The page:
|Publication number||US7136048 B2|
|Application number||US 10/078,684|
|Publication date||Nov 14, 2006|
|Filing date||Feb 19, 2002|
|Priority date||Feb 19, 2002|
|Also published as||CN1630894A, US20030156099, WO2003071584A2, WO2003071584A3|
|Publication number||078684, 10078684, US 7136048 B2, US 7136048B2, US-B2-7136048, US7136048 B2, US7136048B2|
|Inventors||Jukka Yrjänäinen, Jukka Hautanen, Jari A. Kangas|
|Original Assignee||Nokia Corporation|
|Export Citation||BiBTeX, EndNote, RefMan|
|Patent Citations (22), Non-Patent Citations (3), Referenced by (19), Classifications (7), Legal Events (4)|
|External Links: USPTO, USPTO Assignment, Espacenet|
The invention relates to pressure sensitive input devices. More particularly, the invention provides a mechanically and electrically addressable writing surface that incorporates a bistable display layer that retains an optical state until electrically erased.
Pressure sensitive touch pads are commonly used with personal digital assistants (PDAs) and other portable electronic devices. Pressure sensitive touch pads convert mechanical pressure, typically applied by a stylus, into an electrical output. The stylus is typically used to enter characters or make menu selections. Many conventional touch pads do not include a display that traces (i.e., shows) the path of the stylus. As a result, it can be difficult for users to accurately use a stylus to input character data. This is particularly a problem with complex characters, such as characters that are a part of oriental languages. As the accuracy of the input data decreases, so does the accuracy of the output electrical data.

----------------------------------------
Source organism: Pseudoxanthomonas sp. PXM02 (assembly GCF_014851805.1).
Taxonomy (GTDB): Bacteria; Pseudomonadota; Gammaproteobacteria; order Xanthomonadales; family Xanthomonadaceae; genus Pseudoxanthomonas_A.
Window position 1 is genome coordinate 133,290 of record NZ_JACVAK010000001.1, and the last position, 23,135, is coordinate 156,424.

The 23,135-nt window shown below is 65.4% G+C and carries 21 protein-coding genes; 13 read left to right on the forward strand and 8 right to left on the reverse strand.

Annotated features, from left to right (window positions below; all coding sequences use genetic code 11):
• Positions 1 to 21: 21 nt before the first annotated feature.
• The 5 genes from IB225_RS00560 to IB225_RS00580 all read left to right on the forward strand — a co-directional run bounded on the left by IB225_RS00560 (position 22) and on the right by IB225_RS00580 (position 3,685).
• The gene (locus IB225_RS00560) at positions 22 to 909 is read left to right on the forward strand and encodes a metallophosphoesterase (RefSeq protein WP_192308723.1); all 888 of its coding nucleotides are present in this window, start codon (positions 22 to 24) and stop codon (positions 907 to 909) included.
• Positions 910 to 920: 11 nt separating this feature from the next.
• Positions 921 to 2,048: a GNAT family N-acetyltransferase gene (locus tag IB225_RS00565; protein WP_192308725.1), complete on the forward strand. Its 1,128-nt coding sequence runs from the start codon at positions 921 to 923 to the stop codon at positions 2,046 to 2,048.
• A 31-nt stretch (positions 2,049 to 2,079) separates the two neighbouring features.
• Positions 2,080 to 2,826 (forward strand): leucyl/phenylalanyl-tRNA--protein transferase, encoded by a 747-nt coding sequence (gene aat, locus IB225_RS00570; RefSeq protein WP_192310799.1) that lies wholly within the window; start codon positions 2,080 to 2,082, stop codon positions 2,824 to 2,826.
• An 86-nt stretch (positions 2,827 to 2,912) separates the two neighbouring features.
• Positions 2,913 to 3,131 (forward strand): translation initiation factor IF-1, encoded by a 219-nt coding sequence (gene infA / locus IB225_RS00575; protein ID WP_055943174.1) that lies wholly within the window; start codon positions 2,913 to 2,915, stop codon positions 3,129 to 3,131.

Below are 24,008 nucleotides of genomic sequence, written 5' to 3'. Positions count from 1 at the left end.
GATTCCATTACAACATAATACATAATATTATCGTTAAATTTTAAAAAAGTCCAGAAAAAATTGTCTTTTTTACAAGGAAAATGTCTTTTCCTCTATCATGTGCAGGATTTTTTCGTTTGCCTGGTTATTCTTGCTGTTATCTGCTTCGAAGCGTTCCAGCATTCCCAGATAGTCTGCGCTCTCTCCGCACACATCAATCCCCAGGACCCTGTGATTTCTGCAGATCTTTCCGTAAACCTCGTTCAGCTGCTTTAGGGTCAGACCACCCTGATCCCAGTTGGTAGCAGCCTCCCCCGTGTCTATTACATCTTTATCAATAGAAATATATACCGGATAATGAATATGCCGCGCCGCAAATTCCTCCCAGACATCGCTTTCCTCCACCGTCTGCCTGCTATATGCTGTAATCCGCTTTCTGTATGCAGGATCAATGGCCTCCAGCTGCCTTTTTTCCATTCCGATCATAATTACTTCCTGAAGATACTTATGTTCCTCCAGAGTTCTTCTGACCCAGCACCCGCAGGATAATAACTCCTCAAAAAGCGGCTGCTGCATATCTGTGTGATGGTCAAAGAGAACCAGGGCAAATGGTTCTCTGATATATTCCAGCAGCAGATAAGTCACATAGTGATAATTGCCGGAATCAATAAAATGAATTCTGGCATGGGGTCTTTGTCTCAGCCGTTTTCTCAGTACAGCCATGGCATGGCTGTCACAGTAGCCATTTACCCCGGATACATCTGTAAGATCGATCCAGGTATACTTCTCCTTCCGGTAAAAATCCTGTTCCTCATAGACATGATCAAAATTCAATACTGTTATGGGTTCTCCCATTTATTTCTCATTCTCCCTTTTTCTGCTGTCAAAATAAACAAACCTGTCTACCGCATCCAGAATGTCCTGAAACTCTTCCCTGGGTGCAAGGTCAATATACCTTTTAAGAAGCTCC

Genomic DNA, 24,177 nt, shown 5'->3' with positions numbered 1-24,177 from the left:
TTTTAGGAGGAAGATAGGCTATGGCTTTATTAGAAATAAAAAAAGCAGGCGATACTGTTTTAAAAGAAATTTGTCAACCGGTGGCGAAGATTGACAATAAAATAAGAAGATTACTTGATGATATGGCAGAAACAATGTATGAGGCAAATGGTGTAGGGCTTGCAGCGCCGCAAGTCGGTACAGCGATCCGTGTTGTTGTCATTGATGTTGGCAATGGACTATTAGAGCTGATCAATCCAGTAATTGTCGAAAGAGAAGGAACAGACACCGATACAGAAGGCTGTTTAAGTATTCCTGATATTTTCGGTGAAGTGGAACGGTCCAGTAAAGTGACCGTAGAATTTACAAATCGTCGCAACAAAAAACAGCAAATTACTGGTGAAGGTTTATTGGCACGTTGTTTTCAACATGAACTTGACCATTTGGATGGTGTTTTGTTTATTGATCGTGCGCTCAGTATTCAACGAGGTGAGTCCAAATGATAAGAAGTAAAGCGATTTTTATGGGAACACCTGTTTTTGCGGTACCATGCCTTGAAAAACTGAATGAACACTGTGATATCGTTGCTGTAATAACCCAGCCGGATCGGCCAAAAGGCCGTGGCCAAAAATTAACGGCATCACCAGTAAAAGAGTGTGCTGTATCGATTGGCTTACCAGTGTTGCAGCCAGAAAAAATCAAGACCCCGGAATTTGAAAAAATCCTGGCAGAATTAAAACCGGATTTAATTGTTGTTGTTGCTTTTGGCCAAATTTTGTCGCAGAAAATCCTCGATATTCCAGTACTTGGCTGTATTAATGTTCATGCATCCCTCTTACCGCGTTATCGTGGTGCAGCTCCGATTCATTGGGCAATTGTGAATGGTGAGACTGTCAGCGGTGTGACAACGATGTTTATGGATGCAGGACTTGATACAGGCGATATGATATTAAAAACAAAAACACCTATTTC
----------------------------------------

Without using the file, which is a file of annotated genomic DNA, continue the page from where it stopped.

One approach to displaying the path traced by a stylus includes the use of an active stylus. An active stylus generates an electric or magnetic field and changes the state of a display placed over a touch pad. One of the disadvantages of using an active stylus is that an active stylus cannot be interchanged with other styluses. Another disadvantage is that active styluses that include electrical components are expensive, when compared with passive styluses.
Electrically addressable displays have also been placed over touch pads to display the path traced by a stylus. Information detected by the touch pad is transmitted to a display driver circuit. The display driver circuit energizes patterned display electrodes and causes the display to display the path traced by the stylus. Display driver circuits increase the size and expense of the device. Another drawback to devices that include electrically addressable displays placed over touch pads is that such devices require frequent and inconvenient calibration steps in order to keep the trace generated by the display aligned with the actual position of the stylus.
Therefore, there exists a need in the art for a pressure sensitive input device that displays the trace of a stylus without the use of an active stylus or complex driver circuits.